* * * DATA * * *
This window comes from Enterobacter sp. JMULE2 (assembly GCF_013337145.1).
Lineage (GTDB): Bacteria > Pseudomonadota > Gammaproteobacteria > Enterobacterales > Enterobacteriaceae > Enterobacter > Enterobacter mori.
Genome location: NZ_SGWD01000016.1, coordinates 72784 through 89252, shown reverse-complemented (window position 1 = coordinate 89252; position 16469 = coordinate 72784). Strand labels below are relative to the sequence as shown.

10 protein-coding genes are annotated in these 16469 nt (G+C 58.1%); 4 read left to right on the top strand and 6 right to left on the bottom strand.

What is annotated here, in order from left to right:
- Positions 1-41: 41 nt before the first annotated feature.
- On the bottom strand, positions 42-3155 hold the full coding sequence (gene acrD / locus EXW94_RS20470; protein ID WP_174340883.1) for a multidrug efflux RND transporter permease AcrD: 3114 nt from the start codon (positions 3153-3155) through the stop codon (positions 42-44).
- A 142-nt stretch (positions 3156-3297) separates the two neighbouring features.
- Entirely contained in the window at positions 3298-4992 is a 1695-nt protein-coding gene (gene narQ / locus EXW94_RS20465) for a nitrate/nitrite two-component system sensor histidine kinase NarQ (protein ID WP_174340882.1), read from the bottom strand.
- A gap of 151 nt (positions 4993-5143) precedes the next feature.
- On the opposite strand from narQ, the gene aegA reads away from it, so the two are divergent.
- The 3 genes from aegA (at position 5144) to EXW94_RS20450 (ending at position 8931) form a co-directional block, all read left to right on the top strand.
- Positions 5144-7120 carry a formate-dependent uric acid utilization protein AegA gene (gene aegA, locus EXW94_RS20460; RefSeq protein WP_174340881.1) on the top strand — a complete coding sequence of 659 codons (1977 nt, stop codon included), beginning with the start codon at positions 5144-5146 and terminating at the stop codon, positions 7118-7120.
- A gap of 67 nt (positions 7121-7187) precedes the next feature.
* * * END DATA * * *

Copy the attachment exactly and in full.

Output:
This window comes from Enterobacter sp. JMULE2 (assembly GCF_013337145.1).
Lineage (GTDB): Bacteria > Pseudomonadota > Gammaproteobacteria > Enterobacterales > Enterobacteriaceae > Enterobacter > Enterobacter mori.
Genome location: NZ_SGWD01000016.1, coordinates 72784 through 89252, shown reverse-complemented (window position 1 = coordinate 89252; position 16469 = coordinate 72784). Strand labels below are relative to the sequence as shown.

10 protein-coding genes are annotated in these 16469 nt (G+C 58.1%); 4 read left to right on the top strand and 6 right to left on the bottom strand.

What is annotated here, in order from left to right:
- Positions 1-41: 41 nt before the first annotated feature.
- On the bottom strand, positions 42-3155 hold the full coding sequence (gene acrD / locus EXW94_RS20470; protein ID WP_174340883.1) for a multidrug efflux RND transporter permease AcrD: 3114 nt from the start codon (positions 3153-3155) through the stop codon (positions 42-44).
- A 142-nt stretch (positions 3156-3297) separates the two neighbouring features.
- Entirely contained in the window at positions 3298-4992 is a 1695-nt protein-coding gene (gene narQ / locus EXW94_RS20465) for a nitrate/nitrite two-component system sensor histidine kinase NarQ (protein ID WP_174340882.1), read from the bottom strand.
- A gap of 151 nt (positions 4993-5143) precedes the next feature.
- On the opposite strand from narQ, the gene aegA reads away from it, so the two are divergent.
- The 3 genes from aegA (at position 5144) to EXW94_RS20450 (ending at position 8931) form a co-directional block, all read left to right on the top strand.
- Positions 5144-7120 carry a formate-dependent uric acid utilization protein AegA gene (gene aegA, locus EXW94_RS20460; RefSeq protein WP_174340881.1) on the top strand — a complete coding sequence of 659 codons (1977 nt, stop codon included), beginning with the start codon at positions 5144-5146 and terminating at the stop codon, positions 7118-7120.
- A gap of 67 nt (positions 7121-7187) precedes the next feature.